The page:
How to obtain the necessary skills for writing copy for mobile email marketing
It is one thing to be told, as us commentators on email marketing like to do, that for mobile devices you should try to cut wordage to the bone, and then do it again. However, there’s a certain skill in doing so without confusing readers. If only there was an easily accessible source of examples of top class headline writing.
Take the sub-heading above. Thirteen words to accurately explain the point of the article. Above it we see five words which catch the attention. That’s a fair summary of email marketing headline writing.
The internet provides brilliant examples of headline writing. All you have to do is to log on to the Sun website. We’ll ignore the ones dealing in personal tragedy and opt instead for ‘Band of Old’. It’s a rather poor pun, but it grabs the attention. Who wouldn’t read on?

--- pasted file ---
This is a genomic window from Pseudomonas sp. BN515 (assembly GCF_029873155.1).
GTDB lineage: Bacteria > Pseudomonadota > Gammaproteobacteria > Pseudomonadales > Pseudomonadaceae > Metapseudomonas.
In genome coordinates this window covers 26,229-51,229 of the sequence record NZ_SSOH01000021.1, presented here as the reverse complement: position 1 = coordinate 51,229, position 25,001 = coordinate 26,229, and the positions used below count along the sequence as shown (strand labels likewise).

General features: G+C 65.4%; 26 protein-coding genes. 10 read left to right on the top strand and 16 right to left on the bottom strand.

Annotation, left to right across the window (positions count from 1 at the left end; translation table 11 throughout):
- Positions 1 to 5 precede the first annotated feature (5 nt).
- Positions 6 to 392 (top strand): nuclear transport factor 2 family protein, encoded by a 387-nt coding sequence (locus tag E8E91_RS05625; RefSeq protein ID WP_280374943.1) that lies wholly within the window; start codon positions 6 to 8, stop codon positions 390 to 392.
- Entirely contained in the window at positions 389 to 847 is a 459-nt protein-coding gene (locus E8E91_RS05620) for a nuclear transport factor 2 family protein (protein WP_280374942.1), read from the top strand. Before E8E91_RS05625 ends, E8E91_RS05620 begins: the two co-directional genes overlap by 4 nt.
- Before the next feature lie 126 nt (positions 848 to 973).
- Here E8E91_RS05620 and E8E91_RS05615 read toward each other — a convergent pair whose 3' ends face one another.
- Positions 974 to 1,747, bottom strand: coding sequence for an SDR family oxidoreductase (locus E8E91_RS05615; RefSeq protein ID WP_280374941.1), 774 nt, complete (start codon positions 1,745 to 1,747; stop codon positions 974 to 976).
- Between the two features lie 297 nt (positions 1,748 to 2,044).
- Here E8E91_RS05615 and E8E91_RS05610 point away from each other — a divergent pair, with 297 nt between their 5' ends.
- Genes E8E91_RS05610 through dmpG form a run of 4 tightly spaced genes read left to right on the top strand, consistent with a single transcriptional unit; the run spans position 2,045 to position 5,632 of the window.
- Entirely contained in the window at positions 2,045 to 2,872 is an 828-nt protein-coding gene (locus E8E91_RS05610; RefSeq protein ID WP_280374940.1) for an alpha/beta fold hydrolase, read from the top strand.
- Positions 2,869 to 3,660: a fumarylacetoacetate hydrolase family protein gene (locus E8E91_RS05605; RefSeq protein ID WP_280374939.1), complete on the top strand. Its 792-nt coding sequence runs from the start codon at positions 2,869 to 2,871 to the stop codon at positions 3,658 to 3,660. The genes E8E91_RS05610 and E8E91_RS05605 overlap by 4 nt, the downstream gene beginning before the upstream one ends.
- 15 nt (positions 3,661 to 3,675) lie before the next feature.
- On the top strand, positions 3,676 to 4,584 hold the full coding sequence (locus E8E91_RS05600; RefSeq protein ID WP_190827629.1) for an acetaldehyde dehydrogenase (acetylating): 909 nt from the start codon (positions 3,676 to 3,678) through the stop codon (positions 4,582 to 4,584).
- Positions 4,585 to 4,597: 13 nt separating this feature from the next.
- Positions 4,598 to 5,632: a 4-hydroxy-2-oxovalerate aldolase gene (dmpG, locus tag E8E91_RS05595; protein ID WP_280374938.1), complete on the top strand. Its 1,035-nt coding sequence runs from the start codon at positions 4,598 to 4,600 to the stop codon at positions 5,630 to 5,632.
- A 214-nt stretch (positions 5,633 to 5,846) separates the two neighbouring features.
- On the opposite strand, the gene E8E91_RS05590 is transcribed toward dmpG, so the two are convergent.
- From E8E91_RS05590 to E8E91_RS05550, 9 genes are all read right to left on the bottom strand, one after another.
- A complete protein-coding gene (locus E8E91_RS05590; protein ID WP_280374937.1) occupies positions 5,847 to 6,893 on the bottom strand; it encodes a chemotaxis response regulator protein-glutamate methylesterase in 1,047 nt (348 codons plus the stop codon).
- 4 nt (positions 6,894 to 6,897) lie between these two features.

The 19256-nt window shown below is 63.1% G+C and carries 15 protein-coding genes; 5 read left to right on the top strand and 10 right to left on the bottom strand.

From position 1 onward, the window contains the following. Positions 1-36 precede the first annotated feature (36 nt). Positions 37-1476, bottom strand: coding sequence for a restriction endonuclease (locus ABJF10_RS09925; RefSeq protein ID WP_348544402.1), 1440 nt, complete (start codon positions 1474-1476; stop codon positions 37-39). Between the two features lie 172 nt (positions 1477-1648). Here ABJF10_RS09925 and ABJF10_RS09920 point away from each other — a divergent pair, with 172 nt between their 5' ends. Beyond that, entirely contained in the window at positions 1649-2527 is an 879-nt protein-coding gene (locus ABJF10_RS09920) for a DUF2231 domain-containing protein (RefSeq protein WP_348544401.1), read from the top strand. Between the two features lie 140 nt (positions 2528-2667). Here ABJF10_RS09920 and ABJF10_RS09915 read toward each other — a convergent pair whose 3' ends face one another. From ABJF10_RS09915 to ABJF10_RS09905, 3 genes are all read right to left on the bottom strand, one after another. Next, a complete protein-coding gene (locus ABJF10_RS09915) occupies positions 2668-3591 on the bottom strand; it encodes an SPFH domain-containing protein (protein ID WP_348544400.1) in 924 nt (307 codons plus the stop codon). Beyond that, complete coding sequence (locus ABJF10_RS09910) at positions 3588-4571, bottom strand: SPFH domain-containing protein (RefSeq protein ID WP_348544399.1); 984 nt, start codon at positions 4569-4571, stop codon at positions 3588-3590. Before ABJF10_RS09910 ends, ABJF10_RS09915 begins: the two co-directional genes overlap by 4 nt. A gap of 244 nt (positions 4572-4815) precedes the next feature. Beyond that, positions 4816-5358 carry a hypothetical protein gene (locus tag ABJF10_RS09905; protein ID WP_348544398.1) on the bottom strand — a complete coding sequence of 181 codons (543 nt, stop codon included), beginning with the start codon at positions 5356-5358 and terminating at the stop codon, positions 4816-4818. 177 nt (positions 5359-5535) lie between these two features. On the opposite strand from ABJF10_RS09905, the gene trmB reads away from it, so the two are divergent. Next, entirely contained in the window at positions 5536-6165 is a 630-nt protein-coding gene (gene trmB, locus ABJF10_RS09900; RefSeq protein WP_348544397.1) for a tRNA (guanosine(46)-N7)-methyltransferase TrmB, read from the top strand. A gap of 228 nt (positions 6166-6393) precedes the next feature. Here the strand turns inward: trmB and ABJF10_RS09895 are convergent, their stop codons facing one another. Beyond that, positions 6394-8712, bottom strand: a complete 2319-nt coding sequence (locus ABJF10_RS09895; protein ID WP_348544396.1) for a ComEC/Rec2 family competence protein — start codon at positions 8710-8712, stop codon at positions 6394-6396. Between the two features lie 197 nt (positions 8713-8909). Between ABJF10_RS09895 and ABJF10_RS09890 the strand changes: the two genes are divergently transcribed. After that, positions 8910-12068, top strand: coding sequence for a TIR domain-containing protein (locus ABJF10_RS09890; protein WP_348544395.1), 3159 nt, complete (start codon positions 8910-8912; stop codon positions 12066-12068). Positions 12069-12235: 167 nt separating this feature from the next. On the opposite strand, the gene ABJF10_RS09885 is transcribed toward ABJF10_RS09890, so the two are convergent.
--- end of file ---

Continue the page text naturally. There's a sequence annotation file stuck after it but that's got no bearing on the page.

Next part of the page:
‘Ell of a Night’ is targeted with precision. Ellie is a combatant from Love Island and the fans would have been drawn to the first word. It will have hit its target audience.
The Times, from the same stable, eschews puns. Monday’s top banner read: ‘Water braggers’. It then mentions the Times2 supplement. Another heading reads: ‘The secrets of Imran’s party years.’
The headings do not tell a story. They merely grab the attention of those glancing at the page, and attempt to get people to read on. This is what you need to do for effective mobile email marketing.
Once you have them you don’t want to lose them.
The pre-header, that bit of copy exposed in most mobile phone email providers, should enlarge on the original heading. If subscribers feel cheated, they’ll close the email.
The sub-heading, equivalent to the pre-header, to Water braggers in The Times reads: ‘Why is everyone drinking so much of it?’ While you might not be grabbed, those with a water bottle on their desk might sneak a peek.
The printed press has brought snappy headlines to a level that we should try to emulate. They’ve made it into an art form. You need to hit their level of expertise.